This is a giant step forward in the battle for Right-to-Carry in Wisconsin. This court ruling will likely lead to future citizens exercising their right to self-defense by carrying concealed firearms. Unfortunately this will likely lead to subsequent prosecutions, but this circuit court ruling will become a perfect example of law-abiding citizens' need for concealed firearms for protection against crime, especially in high crime areas such as Milwaukee.
27492  Politics, Religion, Science, Culture and Humanities / Politics & Religion / Re: The Middle East War on: September 25, 2007, 04:00:36 PM
Israel, Syria and the Glaring Secret
By George Friedman

What happened in the Middle East on Sept. 6?

The first reports came from the Syrians, who said their air defenses fired at an Israeli warplane that had penetrated Syrian airspace and dropped some ordnance on the country's North. The plane then fled toward the Mediterranean at supersonic speeds, the Syrians said, noting that sonic booms had been heard.

A Syrian delegation was meeting Turkish officials about the same time, and the Turks announced that two Israeli fuel tanks had been dropped inside of Turkish territory, one in Gaziantep province and the other in Hatay province. That would mean the aircraft did come under some sort of fire and dropped fuel tanks to increase speed and maneuverability. It also would mean the plane was flying close to Turkish territory or over Turkish territory, at the northwestern tip of Syria.

The Israelis said nothing. It appeared at first glance that an Israeli reconnaissance flight had attracted Syrian attention and got out of there fast, though even that was puzzling. The Israelis monitor Syria carefully, but they have close relations with the Turkish military, which also watches Syria carefully. We would assume they have intelligence-sharing programs and that reconnaissance in this area could have been done by the Turks or, more likely, by Israeli reconnaissance satellites. Yet, an Israeli reconnaissance flight seemed like the only coherent explanation.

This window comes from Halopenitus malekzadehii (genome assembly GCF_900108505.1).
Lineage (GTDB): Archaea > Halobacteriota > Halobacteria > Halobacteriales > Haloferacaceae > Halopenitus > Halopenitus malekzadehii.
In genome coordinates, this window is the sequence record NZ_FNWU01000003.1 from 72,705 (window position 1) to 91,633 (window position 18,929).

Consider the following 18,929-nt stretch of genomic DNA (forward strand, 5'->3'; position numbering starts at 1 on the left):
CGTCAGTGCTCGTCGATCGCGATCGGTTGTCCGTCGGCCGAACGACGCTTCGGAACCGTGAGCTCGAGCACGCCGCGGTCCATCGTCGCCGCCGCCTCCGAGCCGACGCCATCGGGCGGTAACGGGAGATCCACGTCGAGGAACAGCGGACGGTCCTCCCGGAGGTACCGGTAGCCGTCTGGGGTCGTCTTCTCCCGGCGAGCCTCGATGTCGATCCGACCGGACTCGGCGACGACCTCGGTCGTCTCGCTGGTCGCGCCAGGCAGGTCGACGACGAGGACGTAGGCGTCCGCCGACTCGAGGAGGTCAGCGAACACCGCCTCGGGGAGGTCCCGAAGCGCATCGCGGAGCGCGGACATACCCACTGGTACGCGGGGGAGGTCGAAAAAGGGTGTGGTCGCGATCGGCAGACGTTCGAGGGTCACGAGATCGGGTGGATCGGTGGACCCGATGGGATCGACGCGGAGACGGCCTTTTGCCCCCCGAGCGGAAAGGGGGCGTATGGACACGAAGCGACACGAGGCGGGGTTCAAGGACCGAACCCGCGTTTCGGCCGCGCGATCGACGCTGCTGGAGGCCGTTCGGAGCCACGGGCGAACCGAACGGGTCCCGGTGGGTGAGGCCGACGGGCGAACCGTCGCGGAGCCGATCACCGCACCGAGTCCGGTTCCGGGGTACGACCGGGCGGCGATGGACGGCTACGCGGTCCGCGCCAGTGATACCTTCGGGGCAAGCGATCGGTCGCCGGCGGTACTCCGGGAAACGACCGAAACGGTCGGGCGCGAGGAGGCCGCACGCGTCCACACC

What was most striking from the beginning was the relative silence on all sides. The Israelis remained mum, not even bothering to leak a misleading but plausible story. The Syrians, after threatening to take the issue to the U.N. Security Council, have been less vociferous than one would expect. The United States had nothing official to say, but U.S. sources leaked a series of incompatible explanations. The Turks, after requesting an explanation for the fuel tanks, dropped the matter.

The leaks, which seemed to be coming from the Americans, raised the scope of the operation from a reconnaissance to something more. It was U.S. sources who said up to eight aircraft were involved in the operation. Early on, a leak originating in the United States implied that there might have been Israeli commandos involved as well. U.S. leaks also mentioned that a shipment of cement had been delivered to Syria from North Korea a few days before the incident and implied that this shipment might have contained nuclear equipment of some sort that was the real target of the attack. All three countries were silent officially on the intent of the attack, but the Americans were filling in some blanks with unofficial hints.